Aloha,
Stan


From: todd · toddmatorian·at·sbcglobal.net  Link
Submitted April 4th 2007

I will be on molokai april 15-29th are there any bones there?


From: John · johnmiao·at·sbcglobal.net  Link
Submitted February 12th 2007

Will be in Oahu during June. Is the bonefishing good then? Thanks!

www.xcaliburrods.com


From: hawaiianfishermann · luv2fishmann·at·yahoo.com  Link
Submitted February 11th 2007

Great infomation on bones. Gives me great headstart on who to contact when in the islands on my next trip. I'm a novice flyfisherman so never caught any bones before- sounds like excitement and thrills on the hookups. Hooking trevallys would do also.


From: Bill Hoglund · willund·at·comcast.net  Link
Submitted January 31st 2007

I booked Nervous Waters (7/04) for two days but they were a no show. My wife and I flew over from Maui specifically for bonefishing. Nervous Waters was supposed to pick me up at my hotel but didn't show and didn't get in touch with me after I left several messages on their phone.


From: Craig Kivi · ckil1046·at·aol.com  Link
Submitted November 9th 2006

Thanks, everyone. I'm coming out to your great state on Nov. 20 to visit my daughter who is a marine biology student at HPU. She catches bones on spinning tackle and squidd, and is pumping their stomachs (non-lethal) for experimental reasons.

I have several fly rods, reels, lines, leaders, tippets, etc. I want to test. Last time I was there, I fished for over 20 hrs, only to get 1 "watermelon" to do a headstand on my fly, but that was it. I'm a licensed guide here in Michigan, and stubbornly did not hire a guide last time out there. This time I'll get a guide. Thanks everyone.


From: warren peterson · warrenp·at·oberon.ark.com  Link
Submitted November 7th 2006

THanks for the info....have been chasin Bones for years, like Xmas with Moana and a few other greats, Belize, and Kwajalein...going to be in Oahu for a month on the west side in Jan 2007..would like to hook up with a good guide... Thanks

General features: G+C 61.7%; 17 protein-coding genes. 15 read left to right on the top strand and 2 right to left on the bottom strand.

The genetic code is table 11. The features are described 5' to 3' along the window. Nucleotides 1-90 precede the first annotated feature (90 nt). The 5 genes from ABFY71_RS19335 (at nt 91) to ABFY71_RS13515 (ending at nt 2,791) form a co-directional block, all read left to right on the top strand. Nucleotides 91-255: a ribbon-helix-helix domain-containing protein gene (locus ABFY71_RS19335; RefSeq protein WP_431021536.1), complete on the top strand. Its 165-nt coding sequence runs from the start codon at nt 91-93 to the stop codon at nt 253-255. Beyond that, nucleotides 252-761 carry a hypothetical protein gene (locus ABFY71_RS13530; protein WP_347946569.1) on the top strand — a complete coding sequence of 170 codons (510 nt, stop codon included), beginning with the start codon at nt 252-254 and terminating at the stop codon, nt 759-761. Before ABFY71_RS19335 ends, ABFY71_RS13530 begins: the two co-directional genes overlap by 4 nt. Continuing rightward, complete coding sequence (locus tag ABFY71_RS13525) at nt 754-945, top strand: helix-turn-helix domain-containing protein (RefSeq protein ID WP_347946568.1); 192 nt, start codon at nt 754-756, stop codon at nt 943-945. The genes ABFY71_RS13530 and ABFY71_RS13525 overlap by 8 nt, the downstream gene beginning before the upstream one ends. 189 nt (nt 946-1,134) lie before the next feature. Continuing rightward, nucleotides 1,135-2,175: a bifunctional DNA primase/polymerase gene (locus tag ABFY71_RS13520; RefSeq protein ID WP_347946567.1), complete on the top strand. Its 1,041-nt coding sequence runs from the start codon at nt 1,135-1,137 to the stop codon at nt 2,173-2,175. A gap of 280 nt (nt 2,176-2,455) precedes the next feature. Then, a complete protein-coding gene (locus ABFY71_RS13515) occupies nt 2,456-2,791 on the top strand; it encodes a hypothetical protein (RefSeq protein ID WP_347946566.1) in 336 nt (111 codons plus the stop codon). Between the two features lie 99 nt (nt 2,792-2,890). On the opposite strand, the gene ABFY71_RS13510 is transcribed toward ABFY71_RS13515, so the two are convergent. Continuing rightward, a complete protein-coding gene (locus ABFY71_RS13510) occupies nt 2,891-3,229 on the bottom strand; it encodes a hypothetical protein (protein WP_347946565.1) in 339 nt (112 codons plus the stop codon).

From: Peter Gallon · pgallon·at·northumberland.gov.uk  Link
Submitted June 20th 2006

Thanks for the info. I am a Trout, Sea Trout and Salmon angler fishing in the borders of Northumberland and Scotland. I am a Bonefish vigin. Hopefully by the time I return home from holiday I will have caught some Hawaiian Bonefish.
I have been in touch with Nervous Waters to book a guided session.


From: Mario Nedialkov · madbulg1·at·yahoo.com  Link
Submitted June 3rd 2006

Thank you for all the information, I just moved here from Pittsburgh used to flyfish the Lake Erie tributaries for steelhead. After many searches on the net this is the best report I have read. I will contact the fly shop following your advise.
Fish on
The Mad Bulgarian


From: Hawaii bonefisher  Link
Submitted February 25th 2006

Just a quick note from an avid Hawaii bonefisher... their are other guides in town besides Nervous Water now. Dave Hill of www.bonefishinghawaii.com guides in Hawaii in the winter. He is a USCG guide who has a flats boat... so he wades and poles around for fish. Ollie Owens and Louie the Fish are two local guides also who fish from shore.

Another note- don't expect good advice from Nervous Water. They will be happy to sell you generic flies, but not the patterns they use. They will also be happy to tell you about flats they never fish... but won't direct you to their spots. If you want to fish here, GET A GUIDE. Nervous Water or one of the above... otherwise you will have a very tough time.

Response to John Y- I think you are out of luck for guides on Maui. Maui has no guides and very few flats. Fly to Oahu for the day... you'll be happy you did!

Good luck and Hana Pa'a!!!


From: John J. Yurosko · jjyurosko·at·aol.com  Link
Submitted February 22nd 2006

Very interesting and well done. I am heading to Maui and hope to chase bones for a day. Am experienced with Bahamian bones. Please advise as to guide services.